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Fourth Century:
The Nicene Creed

 

I. When the Roman general Constantine became Emperor in 312 AD, the Church entered a new era. The following year the Edict of Milan was signed which officially ended the persecutions and the peoples of the Empire, especially Christians, were given the freedom to practice their religion. Constantine showed his support for Christianity by the following: building basilicas for worship, backing the production of Bibles, and restoring land that had been taken away from Christians during the persecutions. Constantine also gave the Bishop of Rome, the Pope, the Lateran Palace.

II. In 318 AD a priest named Arius taught and preached that Jesus, though the Son of God, was created - meaning He did not exist from the beginning. The Church on the other hand taught that Jesus was never created, but existed from the beginning of time. To defend the Church's position and defeat this new heresy, named Arianism, the Church called for an ecumenical council.

III. To effectively deal with the Arian heresy, which many Bishops embraced, the Church in 325 AD called over two hundred Bishops together to open the Church's first ecumenical council in Nicea. Although the vast majority of the Bishops were from the East, several attended from the West including papal legates who represented Pope Sylvester. The Council's greatest achievement was the condemnation of Arianism and the development of the Nicene Creed, which we still recite today.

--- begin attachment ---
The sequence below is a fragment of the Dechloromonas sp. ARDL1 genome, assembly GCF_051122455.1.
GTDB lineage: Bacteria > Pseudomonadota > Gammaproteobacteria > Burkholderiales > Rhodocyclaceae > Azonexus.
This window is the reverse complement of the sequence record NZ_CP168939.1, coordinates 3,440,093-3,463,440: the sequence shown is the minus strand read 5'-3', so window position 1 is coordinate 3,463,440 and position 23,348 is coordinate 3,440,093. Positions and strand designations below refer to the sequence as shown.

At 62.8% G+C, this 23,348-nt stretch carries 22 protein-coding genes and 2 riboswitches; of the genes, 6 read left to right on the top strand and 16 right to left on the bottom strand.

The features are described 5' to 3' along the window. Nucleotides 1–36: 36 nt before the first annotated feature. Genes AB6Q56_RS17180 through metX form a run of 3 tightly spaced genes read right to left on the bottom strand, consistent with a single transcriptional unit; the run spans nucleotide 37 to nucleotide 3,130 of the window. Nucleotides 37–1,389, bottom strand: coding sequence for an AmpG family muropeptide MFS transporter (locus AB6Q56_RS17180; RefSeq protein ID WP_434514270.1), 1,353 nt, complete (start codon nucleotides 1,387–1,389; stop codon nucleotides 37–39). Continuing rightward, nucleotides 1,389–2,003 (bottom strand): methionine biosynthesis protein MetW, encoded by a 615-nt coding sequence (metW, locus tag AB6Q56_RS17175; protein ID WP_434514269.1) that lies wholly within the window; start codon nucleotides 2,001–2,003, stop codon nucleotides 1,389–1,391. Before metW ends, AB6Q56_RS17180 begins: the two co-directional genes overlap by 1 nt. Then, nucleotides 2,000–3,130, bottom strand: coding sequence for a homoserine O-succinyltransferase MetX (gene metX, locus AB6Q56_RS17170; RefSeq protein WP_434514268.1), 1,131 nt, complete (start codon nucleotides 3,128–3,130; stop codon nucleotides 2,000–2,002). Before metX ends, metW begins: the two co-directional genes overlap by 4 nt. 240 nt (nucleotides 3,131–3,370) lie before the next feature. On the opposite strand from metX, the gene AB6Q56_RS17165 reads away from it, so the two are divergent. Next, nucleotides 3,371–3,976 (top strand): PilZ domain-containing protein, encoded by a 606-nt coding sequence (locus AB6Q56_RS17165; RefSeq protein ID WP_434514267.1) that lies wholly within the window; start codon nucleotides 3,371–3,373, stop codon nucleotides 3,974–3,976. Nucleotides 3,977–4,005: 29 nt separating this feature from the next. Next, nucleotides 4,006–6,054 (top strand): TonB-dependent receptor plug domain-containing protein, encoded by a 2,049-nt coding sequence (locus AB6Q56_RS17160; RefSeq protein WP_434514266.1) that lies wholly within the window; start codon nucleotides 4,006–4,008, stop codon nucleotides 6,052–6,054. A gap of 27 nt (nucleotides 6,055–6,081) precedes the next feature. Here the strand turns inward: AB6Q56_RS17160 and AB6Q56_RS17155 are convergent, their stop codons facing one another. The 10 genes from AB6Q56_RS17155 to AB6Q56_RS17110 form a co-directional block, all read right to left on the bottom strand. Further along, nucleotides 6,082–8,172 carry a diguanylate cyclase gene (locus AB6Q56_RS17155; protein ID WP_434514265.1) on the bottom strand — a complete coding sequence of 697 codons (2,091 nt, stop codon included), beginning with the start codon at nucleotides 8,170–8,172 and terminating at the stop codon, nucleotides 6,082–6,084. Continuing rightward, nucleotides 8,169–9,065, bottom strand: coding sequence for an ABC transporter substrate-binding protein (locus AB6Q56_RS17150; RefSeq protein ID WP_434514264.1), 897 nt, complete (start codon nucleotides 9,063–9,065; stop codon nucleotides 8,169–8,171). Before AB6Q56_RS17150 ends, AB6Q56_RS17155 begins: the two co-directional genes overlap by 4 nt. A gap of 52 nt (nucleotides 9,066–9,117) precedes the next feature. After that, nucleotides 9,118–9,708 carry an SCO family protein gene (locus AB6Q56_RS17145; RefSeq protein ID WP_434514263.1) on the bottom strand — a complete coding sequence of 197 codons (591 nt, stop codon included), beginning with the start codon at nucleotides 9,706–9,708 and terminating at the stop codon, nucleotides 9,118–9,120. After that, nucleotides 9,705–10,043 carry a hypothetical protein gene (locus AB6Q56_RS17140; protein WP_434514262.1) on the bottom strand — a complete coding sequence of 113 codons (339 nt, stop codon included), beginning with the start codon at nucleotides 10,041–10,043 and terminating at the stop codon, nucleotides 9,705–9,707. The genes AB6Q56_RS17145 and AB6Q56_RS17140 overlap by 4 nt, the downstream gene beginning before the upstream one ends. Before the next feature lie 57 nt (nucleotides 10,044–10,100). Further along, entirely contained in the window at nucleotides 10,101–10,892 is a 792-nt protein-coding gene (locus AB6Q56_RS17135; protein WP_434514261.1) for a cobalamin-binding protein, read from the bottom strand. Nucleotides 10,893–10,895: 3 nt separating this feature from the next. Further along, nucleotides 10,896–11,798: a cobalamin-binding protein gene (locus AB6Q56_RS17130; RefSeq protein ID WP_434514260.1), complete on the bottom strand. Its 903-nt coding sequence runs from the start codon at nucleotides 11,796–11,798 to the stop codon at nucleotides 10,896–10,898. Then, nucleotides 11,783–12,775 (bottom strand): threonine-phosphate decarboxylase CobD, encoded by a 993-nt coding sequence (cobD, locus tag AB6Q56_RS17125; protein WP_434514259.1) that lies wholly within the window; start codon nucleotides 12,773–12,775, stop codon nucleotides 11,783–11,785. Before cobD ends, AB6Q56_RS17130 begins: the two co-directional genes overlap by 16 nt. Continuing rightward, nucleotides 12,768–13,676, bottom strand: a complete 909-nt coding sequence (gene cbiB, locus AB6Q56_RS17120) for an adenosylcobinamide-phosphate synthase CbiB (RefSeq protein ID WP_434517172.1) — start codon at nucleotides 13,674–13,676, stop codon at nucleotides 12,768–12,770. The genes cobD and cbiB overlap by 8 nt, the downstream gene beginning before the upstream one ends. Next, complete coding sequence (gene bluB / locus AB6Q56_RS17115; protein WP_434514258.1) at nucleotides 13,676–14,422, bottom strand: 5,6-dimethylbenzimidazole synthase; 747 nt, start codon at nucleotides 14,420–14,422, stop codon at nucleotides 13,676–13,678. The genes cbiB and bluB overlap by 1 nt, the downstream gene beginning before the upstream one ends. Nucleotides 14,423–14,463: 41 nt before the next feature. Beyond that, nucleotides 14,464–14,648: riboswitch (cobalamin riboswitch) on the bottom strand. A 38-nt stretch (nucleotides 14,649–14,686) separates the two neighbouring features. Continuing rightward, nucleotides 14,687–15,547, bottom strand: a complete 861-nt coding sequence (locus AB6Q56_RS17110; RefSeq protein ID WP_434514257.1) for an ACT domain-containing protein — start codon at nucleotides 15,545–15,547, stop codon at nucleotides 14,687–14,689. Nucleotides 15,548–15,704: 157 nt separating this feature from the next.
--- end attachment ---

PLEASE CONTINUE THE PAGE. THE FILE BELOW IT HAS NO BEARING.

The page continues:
IV. One saint that stands out during this century is Athanasius (297-373). St. Athanasius, Bishop of Alexandria, was the staunchest defender of the Nicene Council. His support for the teachings of the Council, especially in relation to Arianism, forced him into exile a total of five times by numerous Bishops who supported Arius and his teaching.

V. In the later part of the century, a tribe of barbarians called the Goths crossed the German Danube River and entered the Roman Empire. This would eventually lead to the Empire's collapse.